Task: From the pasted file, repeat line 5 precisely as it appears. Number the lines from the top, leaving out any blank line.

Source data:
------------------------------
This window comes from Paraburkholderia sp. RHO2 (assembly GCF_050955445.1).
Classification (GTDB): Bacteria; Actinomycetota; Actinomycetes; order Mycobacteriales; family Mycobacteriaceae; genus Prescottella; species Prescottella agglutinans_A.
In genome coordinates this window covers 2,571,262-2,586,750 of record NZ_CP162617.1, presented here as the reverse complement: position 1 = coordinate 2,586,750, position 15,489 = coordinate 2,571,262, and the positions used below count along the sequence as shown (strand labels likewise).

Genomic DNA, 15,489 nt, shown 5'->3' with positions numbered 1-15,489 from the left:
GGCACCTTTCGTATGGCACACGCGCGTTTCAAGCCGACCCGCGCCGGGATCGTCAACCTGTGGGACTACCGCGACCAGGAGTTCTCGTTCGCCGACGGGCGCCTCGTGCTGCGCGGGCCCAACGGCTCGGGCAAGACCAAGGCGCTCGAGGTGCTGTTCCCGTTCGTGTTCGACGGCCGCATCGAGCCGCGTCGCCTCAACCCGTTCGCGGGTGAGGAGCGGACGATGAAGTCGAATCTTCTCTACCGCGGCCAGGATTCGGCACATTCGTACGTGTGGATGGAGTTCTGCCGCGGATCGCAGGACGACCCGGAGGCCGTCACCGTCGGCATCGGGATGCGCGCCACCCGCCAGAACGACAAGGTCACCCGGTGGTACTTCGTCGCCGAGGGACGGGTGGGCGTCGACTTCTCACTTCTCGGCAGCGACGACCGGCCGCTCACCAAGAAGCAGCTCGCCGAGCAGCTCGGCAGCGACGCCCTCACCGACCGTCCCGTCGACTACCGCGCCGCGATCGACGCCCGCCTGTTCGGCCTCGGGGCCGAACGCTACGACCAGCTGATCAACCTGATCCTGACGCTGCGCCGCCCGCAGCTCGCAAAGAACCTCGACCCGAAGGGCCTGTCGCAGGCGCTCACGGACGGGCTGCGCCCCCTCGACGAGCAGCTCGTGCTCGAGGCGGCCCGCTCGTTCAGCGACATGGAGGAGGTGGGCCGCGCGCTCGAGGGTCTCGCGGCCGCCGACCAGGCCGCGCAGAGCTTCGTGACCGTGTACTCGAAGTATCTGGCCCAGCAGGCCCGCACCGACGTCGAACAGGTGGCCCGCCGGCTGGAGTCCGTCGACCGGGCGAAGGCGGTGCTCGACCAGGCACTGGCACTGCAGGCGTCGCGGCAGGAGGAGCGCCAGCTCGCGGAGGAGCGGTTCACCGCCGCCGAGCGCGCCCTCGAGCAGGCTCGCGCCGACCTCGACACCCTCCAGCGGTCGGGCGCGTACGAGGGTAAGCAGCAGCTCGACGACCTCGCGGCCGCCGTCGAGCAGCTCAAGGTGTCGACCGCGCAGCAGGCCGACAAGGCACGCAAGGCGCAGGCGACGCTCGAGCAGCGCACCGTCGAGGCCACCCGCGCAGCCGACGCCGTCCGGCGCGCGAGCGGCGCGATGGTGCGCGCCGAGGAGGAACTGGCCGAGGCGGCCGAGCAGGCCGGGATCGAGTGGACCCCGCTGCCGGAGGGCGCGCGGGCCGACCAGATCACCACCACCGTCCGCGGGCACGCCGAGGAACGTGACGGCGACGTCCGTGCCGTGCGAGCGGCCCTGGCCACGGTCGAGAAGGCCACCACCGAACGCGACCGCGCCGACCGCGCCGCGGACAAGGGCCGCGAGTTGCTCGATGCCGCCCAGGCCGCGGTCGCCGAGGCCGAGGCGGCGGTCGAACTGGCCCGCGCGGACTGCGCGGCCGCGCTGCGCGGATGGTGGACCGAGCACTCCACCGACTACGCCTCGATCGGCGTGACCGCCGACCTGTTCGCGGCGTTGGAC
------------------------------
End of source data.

GGCACCTTTCGTATGGCACACGCGCGTTTCAAGCCGACCCGCGCCGGGATCGTCAACCTGTGGGACTACCGCGACCAGGAGTTCTCGTTCGCCGACGGGCGCCTCGTGCTGCGCGGGCCCAACGGCTCGGGCAAGACCAAGGCGCTCGAGGTGCTGTTCCCGTTCGTGTTCGACGGCCGCATCGAGCCGCGTCGCCTCAACCCGTTCGCGGGTGAGGAGCGGACGATGAAGTCGAATCTTCTCTACCGCGGCCAGGATTCGGCACATTCGTACGTGTGGATGGAGTTCTGCCGCGGATCGCAGGACGACCCGGAGGCCGTCACCGTCGGCATCGGGATGCGCGCCACCCGCCAGAACGACAAGGTCACCCGGTGGTACTTCGTCGCCGAGGGACGGGTGGGCGTCGACTTCTCACTTCTCGGCAGCGACGACCGGCCGCTCACCAAGAAGCAGCTCGCCGAGCAGCTCGGCAGCGACGCCCTCACCGACCGTCCCGTCGACTACCGCGCCGCGATCGACGCCCGCCTGTTCGGCCTCGGGGCCGAACGCTACGACCAGCTGATCAACCTGATCCTGACGCTGCGCCGCCCGCAGCTCGCAAAGAACCTCGACCCGAAGGGCCTGTCGCAGGCGCTCACGGACGGGCTGCGCCCCCTCGACGAGCAGCTCGTGCTCGAGGCGGCCCGCTCGTTCAGCGACATGGAGGAGGTGGGCCGCGCGCTCGAGGGTCTCGCGGCCGCCGACCAGGCCGCGCAGAGCTTCGTGACCGTGTACTCGAAGTATCTGGCCCAGCAGGCCCGCACCGACGTCGAACAGGTGGCCCGCCGGCTGGAGTCCGTCGACCGGGCGAAGGCGGTGCTCGACCAGGCACTGGCACTGCAGGCGTCGCGGCAGGAGGAGCGCCAGCTCGCGGAGGAGCGGTTCACCGCCGCCGAGCGCGCCCTCGAGCAGGCTCGCGCCGACCTCGACACCCTCCAGCGGTCGGGCGCGTACGAGGGTAAGCAGCAGCTCGACGACCTCGCGGCCGCCGTCGAGCAGCTCAAGGTGTCGACCGCGCAGCAGGCCGACAAGGCACGCAAGGCGCAGGCGACGCTCGAGCAGCGCACCGTCGAGGCCACCCGCGCAGCCGACGCCGTCCGGCGCGCGAGCGGCGCGATGGTGCGCGCCGAGGAGGAACTGGCCGAGGCGGCCGAGCAGGCCGGGATCGAGTGGACCCCGCTGCCGGAGGGCGCGCGGGCCGACCAGATCACCACCACCGTCCGCGGGCACGCCGAGGAACGTGACGGCGACGTCCGTGCCGTGCGAGCGGCCCTGGCCACGGTCGAGAAGGCCACCACCGAACGCGACCGCGCCGACCGCGCCGCGGACAAGGGCCGCGAGTTGCTCGATGCCGCCCAGGCCGCGGTCGCCGAGGCCGAGGCGGCGGTCGAACTGGCCCGCGCGGACTGCGCGGCCGCGCTGCGCGGATGGTGGACCGAGCACTCCACCGACTACGCCTCGATCGGCGTGACCGCCGACCTGTTCGCGGCGTTGGAC